Carolina Panthers wide receiver Steve Smith (89) celebrates a touchdown against the San Francisco 49ers during the first half of the 2013 NFC divisional playoff football game at Bank of America Stadium. Mandatory Credit: Jeremy Brevard-USA TODAY Sports

Steve Smith not worth $7 million but still important to keep


Carolina Panthers GM Dave Gettleman is seriously considering releasing No. 1 wide receiver Steve Smith, otherwise he wouldn’t have shown any degree of uncertainty when asked about Smith’s future with the team. If he wasn’t considering dropping Smith, then he would have completely backed the greatest player in franchise history and wouldn’t have spoken about the need to evaluate Smith and the inevitability of players leaving an organization at some point. Gettleman’s comments unsurprisingly irked Smith since they were made publicly, but nobody should be surprised that Smith’s spot isn’t completely guaranteed. While I wouldn’t release him, it’s clear to me that $7 million is too much. It’s never easy to ask someone to take a paycut, but Smith might have to if he wants to remain with the Panthers. At the same time, though, the talk about Smith’s decline as a player is exaggerated, and his decline in numbers isn’t completely reflected by a decline in ability.

Let’s take a quick look at the numbers. Smith caught 64 passes for 745 yards last year, so he had less production than in Cam Newton‘s first two seasons. His yards per reception averages plummeted from among the league’s best to a more mediocre 11.6, but that has more to do with the Panthers modified approach to the passing game. Instead of telling Newton to let it rip downfield as they did under Rob Chudzinski, Mike Shula and the Panthers sought to simplify things for Newton this past season. He made easier reads, less throws downfield, and thus averaged less yards per completion. Smith was also targeted less, ran far less deep routes, and he was therefore less efficient on the stat sheet.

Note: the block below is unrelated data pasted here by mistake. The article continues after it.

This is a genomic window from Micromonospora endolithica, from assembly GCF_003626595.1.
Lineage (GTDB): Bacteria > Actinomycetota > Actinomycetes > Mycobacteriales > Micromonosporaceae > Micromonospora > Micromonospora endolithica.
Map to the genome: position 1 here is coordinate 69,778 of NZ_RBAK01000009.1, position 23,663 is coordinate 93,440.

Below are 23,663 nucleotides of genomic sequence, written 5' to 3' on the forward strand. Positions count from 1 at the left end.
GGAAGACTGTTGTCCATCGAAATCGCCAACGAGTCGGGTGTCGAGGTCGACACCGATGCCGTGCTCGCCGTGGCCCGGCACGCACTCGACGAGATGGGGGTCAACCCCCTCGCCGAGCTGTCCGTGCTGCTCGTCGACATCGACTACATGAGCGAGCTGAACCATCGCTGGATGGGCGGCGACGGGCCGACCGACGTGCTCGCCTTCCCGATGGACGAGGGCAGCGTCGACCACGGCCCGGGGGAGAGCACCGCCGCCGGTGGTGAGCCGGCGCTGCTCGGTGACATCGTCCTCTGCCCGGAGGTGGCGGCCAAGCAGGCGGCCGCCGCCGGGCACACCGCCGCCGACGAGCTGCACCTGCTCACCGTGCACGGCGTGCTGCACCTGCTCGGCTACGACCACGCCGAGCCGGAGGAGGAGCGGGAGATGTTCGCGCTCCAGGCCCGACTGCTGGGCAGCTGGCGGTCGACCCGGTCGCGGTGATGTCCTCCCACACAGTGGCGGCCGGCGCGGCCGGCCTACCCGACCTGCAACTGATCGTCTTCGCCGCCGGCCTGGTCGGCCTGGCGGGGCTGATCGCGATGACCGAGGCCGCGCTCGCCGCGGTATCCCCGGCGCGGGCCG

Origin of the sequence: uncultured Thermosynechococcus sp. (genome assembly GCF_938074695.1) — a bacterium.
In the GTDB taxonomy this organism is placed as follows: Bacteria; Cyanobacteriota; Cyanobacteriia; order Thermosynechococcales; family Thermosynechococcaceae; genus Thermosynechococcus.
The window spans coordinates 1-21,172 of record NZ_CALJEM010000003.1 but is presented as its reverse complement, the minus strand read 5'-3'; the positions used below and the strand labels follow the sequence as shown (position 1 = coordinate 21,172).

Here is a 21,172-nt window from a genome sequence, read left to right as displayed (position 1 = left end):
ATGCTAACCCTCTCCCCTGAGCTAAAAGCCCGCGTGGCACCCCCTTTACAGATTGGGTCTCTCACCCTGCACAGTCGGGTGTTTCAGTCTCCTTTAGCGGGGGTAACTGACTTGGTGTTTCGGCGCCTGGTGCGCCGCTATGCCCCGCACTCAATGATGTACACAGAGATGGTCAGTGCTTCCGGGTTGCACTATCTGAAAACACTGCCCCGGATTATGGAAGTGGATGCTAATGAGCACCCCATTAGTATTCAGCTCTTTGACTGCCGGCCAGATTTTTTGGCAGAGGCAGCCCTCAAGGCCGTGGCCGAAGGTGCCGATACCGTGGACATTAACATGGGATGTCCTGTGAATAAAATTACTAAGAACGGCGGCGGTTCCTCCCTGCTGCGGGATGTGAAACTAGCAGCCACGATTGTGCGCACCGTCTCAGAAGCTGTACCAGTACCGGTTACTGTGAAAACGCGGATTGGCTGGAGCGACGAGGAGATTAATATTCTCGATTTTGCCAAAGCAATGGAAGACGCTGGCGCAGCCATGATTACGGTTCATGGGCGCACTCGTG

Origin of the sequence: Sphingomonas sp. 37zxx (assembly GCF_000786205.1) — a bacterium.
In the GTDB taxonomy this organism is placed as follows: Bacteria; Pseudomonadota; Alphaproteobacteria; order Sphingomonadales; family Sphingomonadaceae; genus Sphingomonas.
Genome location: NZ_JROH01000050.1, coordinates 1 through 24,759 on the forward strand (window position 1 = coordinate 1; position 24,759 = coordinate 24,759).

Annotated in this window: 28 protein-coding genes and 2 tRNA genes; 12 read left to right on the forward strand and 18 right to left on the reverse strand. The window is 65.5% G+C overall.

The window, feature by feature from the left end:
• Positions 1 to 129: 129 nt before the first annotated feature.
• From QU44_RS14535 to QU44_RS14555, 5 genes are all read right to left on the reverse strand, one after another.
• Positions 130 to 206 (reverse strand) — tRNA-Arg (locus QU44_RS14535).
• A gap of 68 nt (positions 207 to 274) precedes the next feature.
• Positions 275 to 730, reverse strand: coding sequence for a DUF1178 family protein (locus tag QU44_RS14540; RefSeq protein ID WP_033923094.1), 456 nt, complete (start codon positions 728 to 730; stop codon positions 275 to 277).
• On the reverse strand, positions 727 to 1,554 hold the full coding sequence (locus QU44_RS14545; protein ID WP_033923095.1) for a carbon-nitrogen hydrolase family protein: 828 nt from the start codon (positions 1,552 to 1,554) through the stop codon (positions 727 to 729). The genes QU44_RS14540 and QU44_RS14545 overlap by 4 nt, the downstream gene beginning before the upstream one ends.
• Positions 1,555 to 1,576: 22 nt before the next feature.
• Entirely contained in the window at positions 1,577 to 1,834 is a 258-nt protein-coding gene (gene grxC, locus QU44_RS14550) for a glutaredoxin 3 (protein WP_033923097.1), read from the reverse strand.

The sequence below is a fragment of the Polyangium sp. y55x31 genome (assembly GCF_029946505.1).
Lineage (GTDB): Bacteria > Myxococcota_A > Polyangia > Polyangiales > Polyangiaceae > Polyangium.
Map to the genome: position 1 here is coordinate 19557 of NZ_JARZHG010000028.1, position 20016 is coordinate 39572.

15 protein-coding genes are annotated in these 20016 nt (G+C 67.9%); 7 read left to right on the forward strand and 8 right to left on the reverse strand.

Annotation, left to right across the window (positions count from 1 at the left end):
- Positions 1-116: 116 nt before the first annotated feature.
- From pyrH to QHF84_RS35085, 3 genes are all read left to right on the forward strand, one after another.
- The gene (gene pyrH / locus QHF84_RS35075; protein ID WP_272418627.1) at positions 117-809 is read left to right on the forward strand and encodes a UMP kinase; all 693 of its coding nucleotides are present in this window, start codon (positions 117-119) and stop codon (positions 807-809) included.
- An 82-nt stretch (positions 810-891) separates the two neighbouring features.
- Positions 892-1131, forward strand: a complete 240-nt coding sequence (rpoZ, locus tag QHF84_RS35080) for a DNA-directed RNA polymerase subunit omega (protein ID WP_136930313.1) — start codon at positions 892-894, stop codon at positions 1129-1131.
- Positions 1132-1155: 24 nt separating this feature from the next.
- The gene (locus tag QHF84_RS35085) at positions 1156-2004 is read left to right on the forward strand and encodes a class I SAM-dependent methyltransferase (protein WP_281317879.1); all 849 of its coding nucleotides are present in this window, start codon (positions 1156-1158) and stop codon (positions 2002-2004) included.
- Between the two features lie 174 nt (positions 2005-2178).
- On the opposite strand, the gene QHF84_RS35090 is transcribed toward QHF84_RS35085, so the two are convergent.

But this is where things get hairy: how much of Smith’s decline in stats can be attributed to usage and how much is actually due to decline? Smith averaged much less yards after the catch per reception than usual, but the Pro Football Focus also credits Smitty with 16 forced missed tackles, which is an excellent total.

There’s no doubt that Smith was the best wide receiver on the team, even though Greg Olsen was the best pass-catcher overall. Although Ted Ginn Jr. and Brandon LaFell averaged more yards per target and Newton had higher QB Ratings when throwing it to those two receivers, Smith easily faced the most difficult coverage. I also hate the argument that he was over-targeted, as he had just 110 targets.

It seems to me that Smith was used more as a decoy and safety valve last season to draw coverage away from other receivers or to simply move the chains for the offense. And his importance to this team and that role can be best seen in how Newton played when he went down with a sprained PCL. Newton did great at the end of the game against the New Orleans Saints, but he mostly struggled after Smith went down. Against a poor Atlanta Falcons pass defense, Newton managed to complete just 55.6% of his passes and had just 5.5 yards per attempt without his No. 1 receiver out there.

Smith was the model of consistency last season, and he has the best hands on the team with just five drops last year. Despite not going deep nearly as often as Ginn Jr. or LaFell, Smitty had a higher catch rate than the Panthers No. 2 and 3 receivers on throws of at least 20 yards downfield. According to PFF, he had the most yards per route run of any WR on the team and had a significantly higher grade than the other receivers on the roster (Olsen, of course, had the highest pass-catching grade overall).